Made from cutoffs and abandoned prints that didn’t find space in earlier works, Ruchi plays with the idea of a shadow box by turning her earlier narratives inside out. Her famed ‘mushroom girl’ as well as other self-referential figures from previous pieces make an appearance, albeit as shadowy backdrops to an absent headliner. The absent female figure is filled in with words, an outlet for bottled in thoughts and mutterings. In salvaging from her studio, and revisiting these figures to create a shadowy landscape at odds with her earlier quest for ‘perfection’ Ruchi creates a new idiom, signalling a welcome change in direction.
The Old Moon Revolution, 2020
All cultures have a fascination with the moon: its moodiness, its ability to disappear as if at will, its effect on the tides and cycles. It inspires a timelessness, a primitive urge to return to roots, a need to explore. Alongside the haunting melody of Lowlands, sung by 2010 Turner Prize winner Susan Philipsz, this moving work brings together Ruchi’s automatic writing and note making, with elements she has previously worked with. Ruchi channels her long-standing interest in space rocks and planets to create an intersectional plane, where laws of physics might apply, but the mind is free to wander, thoughts flow, melding the real with the imaginary.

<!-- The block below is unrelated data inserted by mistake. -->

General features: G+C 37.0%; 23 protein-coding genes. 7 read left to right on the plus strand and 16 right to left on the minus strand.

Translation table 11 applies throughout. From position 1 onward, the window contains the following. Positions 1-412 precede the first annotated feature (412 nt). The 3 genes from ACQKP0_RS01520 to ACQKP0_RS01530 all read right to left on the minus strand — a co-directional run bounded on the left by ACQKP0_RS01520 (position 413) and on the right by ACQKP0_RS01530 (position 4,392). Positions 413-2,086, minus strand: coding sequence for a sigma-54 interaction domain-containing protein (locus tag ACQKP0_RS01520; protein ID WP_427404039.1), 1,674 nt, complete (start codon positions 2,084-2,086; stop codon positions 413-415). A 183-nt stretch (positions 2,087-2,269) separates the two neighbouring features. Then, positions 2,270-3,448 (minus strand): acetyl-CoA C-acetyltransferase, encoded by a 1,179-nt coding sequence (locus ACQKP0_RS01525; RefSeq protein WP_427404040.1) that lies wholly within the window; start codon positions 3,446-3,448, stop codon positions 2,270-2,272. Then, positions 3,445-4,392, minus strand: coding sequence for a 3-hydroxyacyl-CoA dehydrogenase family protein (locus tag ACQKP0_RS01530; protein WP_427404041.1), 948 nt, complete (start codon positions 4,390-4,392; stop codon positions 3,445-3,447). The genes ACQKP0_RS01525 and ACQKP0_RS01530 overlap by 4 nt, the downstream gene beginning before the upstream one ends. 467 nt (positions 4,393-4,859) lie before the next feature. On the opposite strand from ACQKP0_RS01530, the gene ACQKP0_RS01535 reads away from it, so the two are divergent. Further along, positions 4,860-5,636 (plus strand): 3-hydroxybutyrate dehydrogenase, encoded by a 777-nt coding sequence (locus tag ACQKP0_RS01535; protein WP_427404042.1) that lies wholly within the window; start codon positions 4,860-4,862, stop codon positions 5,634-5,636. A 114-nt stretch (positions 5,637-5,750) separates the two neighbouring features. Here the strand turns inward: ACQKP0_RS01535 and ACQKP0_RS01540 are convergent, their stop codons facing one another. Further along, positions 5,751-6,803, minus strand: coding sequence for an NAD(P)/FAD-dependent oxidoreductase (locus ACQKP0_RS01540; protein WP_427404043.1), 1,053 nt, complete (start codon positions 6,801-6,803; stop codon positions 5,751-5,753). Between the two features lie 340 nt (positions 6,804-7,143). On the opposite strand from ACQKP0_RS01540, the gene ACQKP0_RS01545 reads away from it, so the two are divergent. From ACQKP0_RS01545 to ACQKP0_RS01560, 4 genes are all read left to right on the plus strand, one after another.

Ruchi’s oeuvre is at once playful and introverted, self-referential and yet universally appealing in her approach to storytelling. She is the only artist to have previously engaged with a shadow box as part of her practice. Her multiple talents and interests find their ideal form in three dimensional or kinetic works. Her practice is informed by childlike inquisitiveness and a sense of wonder, and seeks to invoke these feelings in others. Discovering through this residency her long-dormant urge to create for fun, her two works bring to the fore her innate joy in experimenting with materials around her workshop.